United Nations special envoy Razali Ismail is going to Burma this week in a bid to press for a breakthrough in secretive talks between the military government and Burma's opposition leader, Aung San Suu Kyi.
International impatience with the military over slow progress in the talks is running out.
The three-day visit by Mr. Ismail comes amid mounting pressures on Burma's military government to show clear signs of progress in talks with Burma's opposition leader, Aung San Suu Kyi.
U.N. Secretary General Kofi Annan sent Mr. Razali to Burma to provide what he termed "fresh momentum" to the talks.
During his visit Mr. Razali is expected to meet with senior government and ethnic leaders, including the chairman of State Peace and Development Council, Senior General Than Shwe. Mr. Razali will also meet with Aung San Suu Kyi and members of the National League for Democracy.
The negotiations between the junta and the opposition began in October 2000. They yielded little, apart from the release of about 200 political prisoners while more than 1,000 remain in jail.
Analysts are now looking for concrete results, such as the release of Aung San Suu Kyi from house detention, as well as opening the talks to the national media.
Diplomatic sources in Rangoon said real results were needed amid reports Mr. Razali may resign unless progress is made towards a political dialogue. They also say that without visible progress, international sanctions may be tightened.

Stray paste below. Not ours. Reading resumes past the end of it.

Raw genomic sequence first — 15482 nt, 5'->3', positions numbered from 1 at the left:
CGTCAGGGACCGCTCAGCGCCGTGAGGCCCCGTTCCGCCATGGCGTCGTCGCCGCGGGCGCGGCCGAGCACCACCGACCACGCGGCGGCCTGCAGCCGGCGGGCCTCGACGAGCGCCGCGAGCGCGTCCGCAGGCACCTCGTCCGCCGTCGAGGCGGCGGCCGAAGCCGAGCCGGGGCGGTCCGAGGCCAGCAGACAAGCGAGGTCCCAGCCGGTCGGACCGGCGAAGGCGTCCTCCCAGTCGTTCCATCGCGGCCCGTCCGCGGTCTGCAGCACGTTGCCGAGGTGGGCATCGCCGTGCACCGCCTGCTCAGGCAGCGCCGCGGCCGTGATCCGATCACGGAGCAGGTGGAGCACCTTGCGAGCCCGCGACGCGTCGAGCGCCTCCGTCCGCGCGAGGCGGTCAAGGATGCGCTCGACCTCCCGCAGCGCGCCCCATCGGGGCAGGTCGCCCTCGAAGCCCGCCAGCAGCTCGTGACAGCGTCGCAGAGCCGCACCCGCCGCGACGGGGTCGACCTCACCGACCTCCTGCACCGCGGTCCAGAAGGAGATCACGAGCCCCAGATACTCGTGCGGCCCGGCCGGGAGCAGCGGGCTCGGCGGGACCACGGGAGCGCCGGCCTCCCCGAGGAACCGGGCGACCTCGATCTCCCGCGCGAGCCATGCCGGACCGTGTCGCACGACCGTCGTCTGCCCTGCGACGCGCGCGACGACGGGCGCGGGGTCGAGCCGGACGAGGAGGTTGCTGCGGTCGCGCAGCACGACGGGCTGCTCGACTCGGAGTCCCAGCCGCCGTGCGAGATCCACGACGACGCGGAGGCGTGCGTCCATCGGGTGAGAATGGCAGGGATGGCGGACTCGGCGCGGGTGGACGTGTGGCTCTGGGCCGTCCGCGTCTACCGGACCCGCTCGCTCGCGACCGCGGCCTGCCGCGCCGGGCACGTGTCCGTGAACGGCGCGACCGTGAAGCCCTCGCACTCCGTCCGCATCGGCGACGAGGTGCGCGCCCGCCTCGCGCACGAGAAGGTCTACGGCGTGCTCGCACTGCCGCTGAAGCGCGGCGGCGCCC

A March visit by Mr. Razali was postponed after the arrest of family members of former strongman General Ne Win over an alleged coup plot triggered political instability in Rangoon.
Debbie Stothard, coordinator for the Alternative Asean Network on Burma, says the military government has raised expectations of a breakthrough, only to fail to deliver.
"It is a make-or-break visit this time, but it is make or break for the military regime. The military has failed to deliver on tangible outcomes in these past few months, and they have been playing a very dangerous game."
Ms. Stothard says raised expectations have come not only from the international community but also among the people of Burma.
Growing frustrations are also evident among Burma's closest diplomatic allies, member states of the Association of South East Asian Nations, ASEAN, which backed Burma's entry into the 10 nation group.
"If there is no tangible progress in the next few days what we are going to see a loss of eagerness on the part of the Asean countries to protect and defend the military regime."
There were many breakthroughs predicted before, and it remains to be seen whether this time the military delivers.